The Sights and Sounds of Schizophrenia

Schizophrenia Update, October 2002

By Joanne Siebert, NPR

Aug. 29, 2002 -- The textbook description of schizophrenia is a listing of symptoms: delusions, hallucinations, disorganized speech and behavior. But what does schizophrenia really feel like? NPR's Joanne Silberner reports on a virtual reality experience that simulates common symptoms of the mental illness.

Janssen Pharmaceutica, a company that makes a drug treatment for schizophrenia, has created a multimedia simulation that it says lets a participant see the world through the eyes and ears of a person with schizophrenic illness. Janssen created the simulation as an education tool for doctors and others who want a more visceral understanding of the illness.

Silberner, who experienced the simulation, says it works this way: "For five to 10 minutes, someone wanting to know what it feels like to have untreated schizophrenia puts on goggles and headphones, and sees and hears a range of hallucinations. You can choose your virtual reality -- what happens on a trip to the doctor's office, or on a ride on a city bus." In the program she experienced, a caseworker takes the schizophrenia patient to a grocery store with a pharmacy in the back, to refill a prescription.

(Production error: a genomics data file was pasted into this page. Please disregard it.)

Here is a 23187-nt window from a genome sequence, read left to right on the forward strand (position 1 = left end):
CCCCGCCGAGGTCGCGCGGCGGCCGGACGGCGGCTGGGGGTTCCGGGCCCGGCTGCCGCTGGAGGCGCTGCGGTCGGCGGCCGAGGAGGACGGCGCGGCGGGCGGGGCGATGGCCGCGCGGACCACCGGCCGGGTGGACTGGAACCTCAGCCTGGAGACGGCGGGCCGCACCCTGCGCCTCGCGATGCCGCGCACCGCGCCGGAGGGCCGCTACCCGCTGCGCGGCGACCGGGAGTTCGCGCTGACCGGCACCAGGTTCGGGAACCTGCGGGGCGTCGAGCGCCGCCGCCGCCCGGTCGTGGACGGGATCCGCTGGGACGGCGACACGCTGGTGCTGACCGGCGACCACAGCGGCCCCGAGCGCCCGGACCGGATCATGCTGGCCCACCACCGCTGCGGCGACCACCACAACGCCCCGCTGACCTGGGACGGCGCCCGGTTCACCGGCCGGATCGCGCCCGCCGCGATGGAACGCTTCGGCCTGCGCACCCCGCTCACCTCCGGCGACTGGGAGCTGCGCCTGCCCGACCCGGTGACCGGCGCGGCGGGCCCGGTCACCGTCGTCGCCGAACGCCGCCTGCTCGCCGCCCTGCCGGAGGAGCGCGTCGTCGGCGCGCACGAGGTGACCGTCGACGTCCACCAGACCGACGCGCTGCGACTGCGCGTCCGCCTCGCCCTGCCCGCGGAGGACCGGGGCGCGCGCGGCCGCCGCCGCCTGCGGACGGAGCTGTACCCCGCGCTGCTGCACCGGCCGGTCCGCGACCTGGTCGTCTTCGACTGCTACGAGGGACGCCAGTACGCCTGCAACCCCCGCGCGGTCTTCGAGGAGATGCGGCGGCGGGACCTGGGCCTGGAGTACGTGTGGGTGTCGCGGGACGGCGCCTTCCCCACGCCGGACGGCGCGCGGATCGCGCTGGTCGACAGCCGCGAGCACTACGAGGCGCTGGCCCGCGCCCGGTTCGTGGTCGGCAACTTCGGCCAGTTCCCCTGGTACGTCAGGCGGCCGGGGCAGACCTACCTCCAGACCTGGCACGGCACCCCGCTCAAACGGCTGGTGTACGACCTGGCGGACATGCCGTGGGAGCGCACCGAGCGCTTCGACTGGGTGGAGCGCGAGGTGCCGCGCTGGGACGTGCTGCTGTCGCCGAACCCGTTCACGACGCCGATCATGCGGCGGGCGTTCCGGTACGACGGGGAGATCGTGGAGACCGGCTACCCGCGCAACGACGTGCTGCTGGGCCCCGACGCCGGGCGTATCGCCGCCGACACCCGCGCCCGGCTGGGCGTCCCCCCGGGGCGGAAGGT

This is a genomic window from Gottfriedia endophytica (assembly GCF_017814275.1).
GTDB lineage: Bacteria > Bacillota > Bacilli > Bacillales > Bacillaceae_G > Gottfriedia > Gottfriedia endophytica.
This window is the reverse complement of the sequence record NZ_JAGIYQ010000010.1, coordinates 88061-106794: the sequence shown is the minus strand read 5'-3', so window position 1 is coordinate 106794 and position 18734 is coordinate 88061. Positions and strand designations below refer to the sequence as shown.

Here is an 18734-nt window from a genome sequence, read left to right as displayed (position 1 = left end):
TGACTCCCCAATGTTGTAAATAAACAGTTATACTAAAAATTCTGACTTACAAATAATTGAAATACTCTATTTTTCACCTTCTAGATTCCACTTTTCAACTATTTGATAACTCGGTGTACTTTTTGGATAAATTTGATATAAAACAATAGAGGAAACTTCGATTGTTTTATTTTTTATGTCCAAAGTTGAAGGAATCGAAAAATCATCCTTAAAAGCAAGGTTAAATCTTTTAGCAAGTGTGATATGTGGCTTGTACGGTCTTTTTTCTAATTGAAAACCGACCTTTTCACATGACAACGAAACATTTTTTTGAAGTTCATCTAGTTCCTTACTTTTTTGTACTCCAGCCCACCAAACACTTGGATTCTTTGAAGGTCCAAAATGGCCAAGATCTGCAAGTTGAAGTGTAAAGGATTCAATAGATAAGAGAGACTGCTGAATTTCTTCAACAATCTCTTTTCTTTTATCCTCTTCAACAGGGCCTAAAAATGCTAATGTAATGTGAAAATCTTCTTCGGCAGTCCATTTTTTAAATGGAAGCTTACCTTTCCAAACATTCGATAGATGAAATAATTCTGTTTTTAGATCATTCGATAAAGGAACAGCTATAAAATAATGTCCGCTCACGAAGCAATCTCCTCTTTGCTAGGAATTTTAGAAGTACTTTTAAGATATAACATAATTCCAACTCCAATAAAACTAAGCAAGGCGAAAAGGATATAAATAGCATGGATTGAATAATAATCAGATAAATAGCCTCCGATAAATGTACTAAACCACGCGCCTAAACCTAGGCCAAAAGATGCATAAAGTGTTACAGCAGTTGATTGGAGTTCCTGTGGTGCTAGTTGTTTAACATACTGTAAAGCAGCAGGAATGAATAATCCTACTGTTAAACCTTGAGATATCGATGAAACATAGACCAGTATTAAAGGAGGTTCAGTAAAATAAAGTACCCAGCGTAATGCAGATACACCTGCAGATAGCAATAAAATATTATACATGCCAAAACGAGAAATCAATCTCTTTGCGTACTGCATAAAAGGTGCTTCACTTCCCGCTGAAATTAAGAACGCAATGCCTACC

To create the virtual reality project, technical director Stephen Streibig consulted a group of people with schizophrenia, including Daniel Frey, 26. Frey describes what he and Silberner experienced in the program: “When you first walk into the pharmacy, you’re walking through the aisles and there are people staring at you, just staring at you from every aisle. And there’s one instance where there is a woman sort of protecting her children from you when you walk through the aisle.

Dr. Sam Keith, medical advisor on the virtual reality project, is a veteran psychiatrist who’s heard thousands of patients describe schizophrenic episodes. Still, after trying the simulation, Keith said, “When it’s real, it’s different -- it’s very frightening, it’s very scary."

Streibig said that’s precisely the effect he hoped to achieve: After years of the illness being misdiagnosed, mismanaged and stigmatized, he says, “People should understand what it’s like to go through this."

Even though schizophrenia patient Frey consulted on the project, he found the simulation too disturbing to sit all the way through. When Silberner tells him she was terrified by the experience, Frey responds, “Yeah, you ought to be… Imagine not being able to take off the goggles, the helmet."

For the full story, with slides and more information on the new Janssen Pharmaceutica simulation of schizophrenia - see the following link:



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